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Archive for August, 2007

I opened my eyes and looked at my surroundings. I had gone to sleep as a weary road traveler, but I was clearly starting the new day as a princess. Sunlight flooded the room, casting a fairytale spell that melted right into the pastoral, hand-painted mural on the wall. Soothing tones of ivory, apricot and sage surrounded me. The faint sound of birdsong played in the background and the aroma of freshly baked goods hovered in the air.

It wasn’t easy prying myself out of the luxurious queen featherbed in The Primrose’s Room of The Woolverton Inn, but I managed to do so in order to get a glimpse of the world outside. Looking down from my second-floor window, I was met by a peaceful scene of sheep grazing. It was tempting to fall right back into bed, but I gathered my senses and settled on a more practical goal: coffee.

I’d been lucky to catch a vacancy at this enchanting bed and breakfast, without a reservation. But impulse has its benefits and a quick call from Connecticut landed me a place for the night. It was perfect, as I was westbound for Pennsylvania. The Woolverton Inn, located in Stockton, New Jersey, would put me within hopping distance of my next destination.

Dinner had been my only stop the evening before. A table on the outdoor terrace at The Stockton Inn had given me a chance to rest after the day’s drive. Over an exceptional salad of mixed greens, mandarin oranges, glazed nuts, cranberries, toasted wonton strips and balsamic vinaigrette dressing, the stress of travel faded away. I followed the salad with an appetizer portion of lemon-pepper chicken, equally delicious.

Setting my fork down, I sat quietly after finishing my meal. Votive lights flickered as darkness began to fall. The sound of an outdoor fountain mixed with a few Neil Young tunes, cast about by live musicians. The air was soothing – not too warm, not too cool. A faint breeze floated through the patio. It was a perfect moment.

Though stopping for a meal brought me in after dark, it didn’t take long in the morning to realize how exquisite the inn’s location was. Set on ten acres and encircled by an additional 300 acres of farmland, the 1792 stone manor and surroundings resembled a scene from a Thomas Kinkade painting. It was idyllic. Breakfast ranked up there with the best I’ve ever enjoyed. Juice, coffee, ice water, homemade granola, yogurt and a basket of fresh muffins started off the morning feast. Given a choice of two breakfast entrees, I managed to finagle a mini-portion of each: lemon-ricotta pancakes and eggs with herbs, brie and sausage. Both were outstanding. I caught myself attempting to scrape herbed brie off my empty plate.

The Woolverton Inn has more going for it than just its amazing accommodations, food and peaceful surroundings. A short stroll from the inn leads to The Delaware River. Nearby Lambertville offers exceptional antiquing. Shops, cafes and galleries are merely a saunter across the bridge to New Hope, PA. The many enticements of Bucks County, PA, are only a short drive away, including the Moravian Pottery and Tile Works and the Mercer Museum. Winery tours, train excursions and hot air balloon rides are all easily arranged. There’s no shortage of area activities. The only challenge facing guests is in stepping away from the luxury of the inn itself.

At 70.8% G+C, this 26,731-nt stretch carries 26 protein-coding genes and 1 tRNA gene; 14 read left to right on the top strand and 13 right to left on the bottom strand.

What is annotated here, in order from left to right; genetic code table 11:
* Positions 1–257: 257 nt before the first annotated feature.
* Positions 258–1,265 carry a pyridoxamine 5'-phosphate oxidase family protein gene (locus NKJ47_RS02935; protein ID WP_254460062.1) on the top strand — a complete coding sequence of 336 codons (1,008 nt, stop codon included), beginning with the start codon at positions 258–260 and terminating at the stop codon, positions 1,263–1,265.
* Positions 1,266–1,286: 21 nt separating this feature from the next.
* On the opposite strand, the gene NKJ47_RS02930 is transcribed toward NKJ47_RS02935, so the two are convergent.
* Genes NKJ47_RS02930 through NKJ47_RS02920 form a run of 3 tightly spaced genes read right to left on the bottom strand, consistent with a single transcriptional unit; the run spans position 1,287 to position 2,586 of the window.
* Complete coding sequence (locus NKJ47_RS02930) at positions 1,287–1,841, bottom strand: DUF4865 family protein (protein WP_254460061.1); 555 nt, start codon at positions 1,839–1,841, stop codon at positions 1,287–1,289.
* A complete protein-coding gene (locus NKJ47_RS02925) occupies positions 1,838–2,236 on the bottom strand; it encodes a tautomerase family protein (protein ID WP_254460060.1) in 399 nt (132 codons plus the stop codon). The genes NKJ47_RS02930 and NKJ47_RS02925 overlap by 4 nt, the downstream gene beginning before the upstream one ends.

I would have loved to stay a second night, but my schedule didn’t allow it. I packed my overnight bag and thanked the inn for the luxurious accommodations and wonderful hospitality. I left feeling very fortunate, as if I’d stumbled into a secret paradise. Maybe because I did.

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I woke up in Massachusetts, with no idea what state I’d be in later that day. Literally, that is. Perhaps I would head to a different part of Massachusetts. Or I could drive west, into New York. Or head south. There were a few options in that direction, as well.

Afternoon found me sliding into Connecticut, with a set destination in mind: Essex, CT. I’d caught a last minute vacancy at The Griswold Inn.

Known by many simply as “The Gris,” this historic inn first opened its doors in 1776, making it one of the oldest continuously operating inns in the country. It sits proudly on Main Street, a stunning example of historical preservation and colonial hospitality. Within walking distance to shops and galleries, it couldn’t be more perfectly situated for visitors to the Connecticut River Valley.

I checked in during the late afternoon, picking up a key to a cozy room up a flight of stairs. Though the inn offers rooms and suites of varying sizes, this room was absolutely perfect for me – comfortable, secluded, quiet and charmingly decorated to reflect the colonial period.

I’d heard about Essex over the years, often referred to as “The Best Small Town in America.” The town of Essex is actually formed of three villages: Essex, Ivoryton and Centerbrook, each with its own zip code. It was known by the Native American name of Potapaug until the early 1800s. While I still had adequate light for exploring, I headed out to see what there was to see.

A short stroll down to the Connecticut River and Steamboat Dock turned up a picture perfect scene. Against the filtered backdrop of the afternoon sun, two boys worked together with buckets and ropes, catching blue crab with pieces of chicken as bait. One was clearly the teacher; the other, slightly younger, eagerly learning. In spying a bucket half filled already with crab, I was amazed to find out this was the bounty from just one half hour’s efforts. I was even more impressed when the older boy told me he had caught seventy-five the night before. They happily posed for a photo and then set back to work.